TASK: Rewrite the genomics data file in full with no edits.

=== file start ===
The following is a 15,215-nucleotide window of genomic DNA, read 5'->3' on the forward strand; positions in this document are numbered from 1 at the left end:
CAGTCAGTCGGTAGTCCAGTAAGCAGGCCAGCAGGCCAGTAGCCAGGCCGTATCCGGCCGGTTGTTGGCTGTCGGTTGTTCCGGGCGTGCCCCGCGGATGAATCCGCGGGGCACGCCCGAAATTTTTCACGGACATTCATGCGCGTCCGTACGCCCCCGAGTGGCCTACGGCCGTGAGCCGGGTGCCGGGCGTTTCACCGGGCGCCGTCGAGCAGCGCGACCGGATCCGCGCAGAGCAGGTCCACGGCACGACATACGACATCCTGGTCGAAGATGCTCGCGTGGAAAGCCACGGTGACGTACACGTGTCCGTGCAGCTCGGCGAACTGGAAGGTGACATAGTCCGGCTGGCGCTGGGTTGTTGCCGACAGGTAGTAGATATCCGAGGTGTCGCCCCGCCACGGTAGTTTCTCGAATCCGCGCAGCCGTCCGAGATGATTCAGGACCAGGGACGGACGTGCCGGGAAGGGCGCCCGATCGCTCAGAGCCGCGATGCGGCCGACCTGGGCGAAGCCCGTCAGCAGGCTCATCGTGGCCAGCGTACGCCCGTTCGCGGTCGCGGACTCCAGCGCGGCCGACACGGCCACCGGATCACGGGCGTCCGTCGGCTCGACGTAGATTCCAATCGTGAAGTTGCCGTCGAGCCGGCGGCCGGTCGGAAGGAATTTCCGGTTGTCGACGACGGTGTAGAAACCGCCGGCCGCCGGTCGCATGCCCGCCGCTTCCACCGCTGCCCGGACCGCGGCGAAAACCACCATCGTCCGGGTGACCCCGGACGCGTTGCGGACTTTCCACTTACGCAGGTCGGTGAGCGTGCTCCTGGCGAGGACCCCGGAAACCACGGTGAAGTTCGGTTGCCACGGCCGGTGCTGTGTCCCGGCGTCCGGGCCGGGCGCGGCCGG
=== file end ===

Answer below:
The following is a 15,215-nucleotide window of genomic DNA, read 5'->3' on the forward strand; positions in this document are numbered from 1 at the left end:
CAGTCAGTCGGTAGTCCAGTAAGCAGGCCAGCAGGCCAGTAGCCAGGCCGTATCCGGCCGGTTGTTGGCTGTCGGTTGTTCCGGGCGTGCCCCGCGGATGAATCCGCGGGGCACGCCCGAAATTTTTCACGGACATTCATGCGCGTCCGTACGCCCCCGAGTGGCCTACGGCCGTGAGCCGGGTGCCGGGCGTTTCACCGGGCGCCGTCGAGCAGCGCGACCGGATCCGCGCAGAGCAGGTCCACGGCACGACATACGACATCCTGGTCGAAGATGCTCGCGTGGAAAGCCACGGTGACGTACACGTGTCCGTGCAGCTCGGCGAACTGGAAGGTGACATAGTCCGGCTGGCGCTGGGTTGTTGCCGACAGGTAGTAGATATCCGAGGTGTCGCCCCGCCACGGTAGTTTCTCGAATCCGCGCAGCCGTCCGAGATGATTCAGGACCAGGGACGGACGTGCCGGGAAGGGCGCCCGATCGCTCAGAGCCGCGATGCGGCCGACCTGGGCGAAGCCCGTCAGCAGGCTCATCGTGGCCAGCGTACGCCCGTTCGCGGTCGCGGACTCCAGCGCGGCCGACACGGCCACCGGATCACGGGCGTCCGTCGGCTCGACGTAGATTCCAATCGTGAAGTTGCCGTCGAGCCGGCGGCCGGTCGGAAGGAATTTCCGGTTGTCGACGACGGTGTAGAAACCGCCGGCCGCCGGTCGCATGCCCGCCGCTTCCACCGCTGCCCGGACCGCGGCGAAAACCACCATCGTCCGGGTGACCCCGGACGCGTTGCGGACTTTCCACTTACGCAGGTCGGTGAGCGTGCTCCTGGCGAGGACCCCGGAAACCACGGTGAAGTTCGGTTGCCACGGCCGGTGCTGTGTCCCGGCGTCCGGGCCGGGCGCGGCCGG